This is at once a terrifying and liberating realization. It is terrifying because it entails, perhaps, the consummate dying to self: the sacrifice of my pride and the acknowledgment that the truth lies outside me. But in this it also liberates, for in dying to self I empty myself and make room for Christ. And with Christ comes the truth, for He is the truth (John 14:6).
That has been the underlying message in this journey: that acceptance of Christ means wholesale acceptance, and not one made on our own terms. To join ourselves to Christ is to do so as He sees fit, not we. And the way He saw fit was through the church He founded after His resurrection, the church which His apostles explained is the very Body of Christ (Romans 12:5, 1 Corinthians 12, Colossians 1:24, et al), with He as its head (Ephesians 1:22, Colossians 1:18), against which the gates of hell shall not prevail (Matthew 16:18). To join yourself to Christ is to join the Church.Does Orthodoxy claim to be the 'One, True Church' like the Catholics? Can we share communion?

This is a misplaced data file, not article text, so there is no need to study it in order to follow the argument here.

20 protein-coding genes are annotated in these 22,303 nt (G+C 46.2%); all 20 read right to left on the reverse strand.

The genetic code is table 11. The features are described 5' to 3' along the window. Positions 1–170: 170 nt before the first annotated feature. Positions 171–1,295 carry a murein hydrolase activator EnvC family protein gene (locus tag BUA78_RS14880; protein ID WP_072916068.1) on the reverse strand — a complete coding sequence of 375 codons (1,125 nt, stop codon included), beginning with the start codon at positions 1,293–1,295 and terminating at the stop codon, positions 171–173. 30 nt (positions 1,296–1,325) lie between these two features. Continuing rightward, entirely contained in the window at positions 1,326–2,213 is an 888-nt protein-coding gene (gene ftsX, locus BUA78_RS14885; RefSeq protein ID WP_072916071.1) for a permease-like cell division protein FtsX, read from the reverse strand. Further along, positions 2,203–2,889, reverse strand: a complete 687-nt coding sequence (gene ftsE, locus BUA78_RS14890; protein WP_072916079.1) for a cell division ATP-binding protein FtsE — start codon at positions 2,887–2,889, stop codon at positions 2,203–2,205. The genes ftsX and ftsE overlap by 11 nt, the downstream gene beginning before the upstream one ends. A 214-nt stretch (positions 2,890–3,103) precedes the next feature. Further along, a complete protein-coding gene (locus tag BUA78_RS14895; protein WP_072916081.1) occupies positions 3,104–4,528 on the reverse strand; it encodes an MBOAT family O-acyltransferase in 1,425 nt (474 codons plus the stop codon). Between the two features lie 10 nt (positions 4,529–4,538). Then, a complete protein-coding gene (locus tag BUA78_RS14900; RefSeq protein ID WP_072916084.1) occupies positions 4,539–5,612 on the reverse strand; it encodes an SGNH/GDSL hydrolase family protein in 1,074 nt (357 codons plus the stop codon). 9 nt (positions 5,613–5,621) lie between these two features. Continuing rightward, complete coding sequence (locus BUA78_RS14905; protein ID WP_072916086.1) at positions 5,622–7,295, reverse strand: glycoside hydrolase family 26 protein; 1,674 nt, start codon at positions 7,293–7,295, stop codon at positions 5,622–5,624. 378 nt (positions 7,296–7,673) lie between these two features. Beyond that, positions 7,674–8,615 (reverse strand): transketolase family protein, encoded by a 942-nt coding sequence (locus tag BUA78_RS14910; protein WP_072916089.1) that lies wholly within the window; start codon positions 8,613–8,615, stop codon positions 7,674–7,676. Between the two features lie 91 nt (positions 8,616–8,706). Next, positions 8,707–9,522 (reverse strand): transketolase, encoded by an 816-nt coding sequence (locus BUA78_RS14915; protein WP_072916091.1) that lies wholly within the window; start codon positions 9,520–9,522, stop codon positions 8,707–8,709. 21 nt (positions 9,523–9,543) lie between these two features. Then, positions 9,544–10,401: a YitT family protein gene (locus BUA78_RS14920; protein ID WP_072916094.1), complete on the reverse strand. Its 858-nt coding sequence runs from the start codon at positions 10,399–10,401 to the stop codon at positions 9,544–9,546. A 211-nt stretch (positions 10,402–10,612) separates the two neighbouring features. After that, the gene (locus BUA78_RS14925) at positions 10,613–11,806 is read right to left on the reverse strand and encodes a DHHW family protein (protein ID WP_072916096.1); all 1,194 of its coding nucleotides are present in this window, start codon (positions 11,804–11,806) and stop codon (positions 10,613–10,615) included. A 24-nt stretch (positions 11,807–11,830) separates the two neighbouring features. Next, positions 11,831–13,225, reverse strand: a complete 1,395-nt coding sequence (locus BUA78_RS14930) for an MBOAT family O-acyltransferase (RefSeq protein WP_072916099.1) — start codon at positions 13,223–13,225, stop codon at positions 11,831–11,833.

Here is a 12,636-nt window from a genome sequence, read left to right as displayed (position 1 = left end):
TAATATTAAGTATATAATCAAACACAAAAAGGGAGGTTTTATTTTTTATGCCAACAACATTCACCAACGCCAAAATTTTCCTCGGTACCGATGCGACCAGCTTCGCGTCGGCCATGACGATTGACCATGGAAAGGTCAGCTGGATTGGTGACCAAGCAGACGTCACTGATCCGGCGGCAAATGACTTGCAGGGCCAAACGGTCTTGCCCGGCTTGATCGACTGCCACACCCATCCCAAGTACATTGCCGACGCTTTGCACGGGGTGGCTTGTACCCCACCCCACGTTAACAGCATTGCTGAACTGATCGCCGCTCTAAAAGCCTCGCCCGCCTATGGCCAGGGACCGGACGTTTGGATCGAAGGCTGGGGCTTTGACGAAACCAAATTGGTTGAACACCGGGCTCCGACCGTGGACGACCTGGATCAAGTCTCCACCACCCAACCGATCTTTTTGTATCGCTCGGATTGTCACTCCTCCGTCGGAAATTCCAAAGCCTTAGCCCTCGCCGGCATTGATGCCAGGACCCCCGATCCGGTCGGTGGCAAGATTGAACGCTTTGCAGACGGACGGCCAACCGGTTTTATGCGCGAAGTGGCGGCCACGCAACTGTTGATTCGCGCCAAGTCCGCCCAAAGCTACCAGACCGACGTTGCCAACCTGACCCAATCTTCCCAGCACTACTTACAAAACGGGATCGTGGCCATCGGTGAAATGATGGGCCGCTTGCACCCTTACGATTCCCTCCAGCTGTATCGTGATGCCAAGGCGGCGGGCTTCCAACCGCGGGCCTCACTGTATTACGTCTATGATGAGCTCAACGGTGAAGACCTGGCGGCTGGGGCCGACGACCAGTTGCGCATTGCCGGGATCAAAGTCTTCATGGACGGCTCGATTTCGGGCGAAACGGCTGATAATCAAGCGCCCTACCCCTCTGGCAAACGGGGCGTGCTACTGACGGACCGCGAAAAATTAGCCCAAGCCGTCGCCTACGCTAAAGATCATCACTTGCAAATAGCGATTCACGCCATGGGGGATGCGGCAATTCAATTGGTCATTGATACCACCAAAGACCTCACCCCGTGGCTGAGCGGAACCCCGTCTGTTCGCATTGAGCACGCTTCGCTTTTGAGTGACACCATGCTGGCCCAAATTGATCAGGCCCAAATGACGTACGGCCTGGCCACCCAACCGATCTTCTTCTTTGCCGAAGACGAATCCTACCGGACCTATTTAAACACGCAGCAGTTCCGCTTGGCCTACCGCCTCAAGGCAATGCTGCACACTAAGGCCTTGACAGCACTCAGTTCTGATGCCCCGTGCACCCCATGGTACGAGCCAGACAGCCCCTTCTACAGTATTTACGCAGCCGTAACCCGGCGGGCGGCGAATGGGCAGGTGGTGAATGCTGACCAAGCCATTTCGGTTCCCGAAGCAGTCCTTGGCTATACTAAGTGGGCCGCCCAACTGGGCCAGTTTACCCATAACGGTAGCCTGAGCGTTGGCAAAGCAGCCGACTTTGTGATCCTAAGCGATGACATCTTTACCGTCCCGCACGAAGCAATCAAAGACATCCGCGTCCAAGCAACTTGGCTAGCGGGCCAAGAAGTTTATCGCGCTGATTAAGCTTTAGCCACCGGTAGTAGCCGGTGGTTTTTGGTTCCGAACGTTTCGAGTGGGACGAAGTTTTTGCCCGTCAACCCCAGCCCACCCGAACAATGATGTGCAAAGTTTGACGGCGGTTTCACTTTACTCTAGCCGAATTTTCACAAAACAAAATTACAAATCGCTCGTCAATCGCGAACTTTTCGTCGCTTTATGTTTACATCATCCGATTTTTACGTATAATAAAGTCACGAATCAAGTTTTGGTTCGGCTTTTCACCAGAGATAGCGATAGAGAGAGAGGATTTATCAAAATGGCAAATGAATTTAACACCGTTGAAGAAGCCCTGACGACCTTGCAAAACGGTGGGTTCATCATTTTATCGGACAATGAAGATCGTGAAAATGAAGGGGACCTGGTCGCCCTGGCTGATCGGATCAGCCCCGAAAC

The answer to these questions is: Yes and no. Here, I rely on the words of others. On the church, from Metropolitan Kallistos (a former Anglican):
Extra Ecclesiam nulla salus. All the categorical strength and point of this aphorism lies in its tautology. Outside the Church there is no salvation, because salvation is the Church. Does it therefore follow that anyone who is not visibly within the Church is necessarily damned? Of course not; still less does it follow that everyone who is visibly within the Church is necessarily saved. As Augustine wisely remarked: “How many sheep there are without, how many wolves within!” While there is no division between a “visible” and an “invisible Church,” yet there may be members of the Church who are not visibly such, but whose membership is known to God alone. If anyone is saved, he must in some sense be a member of the Church; in what sense, we cannot always say.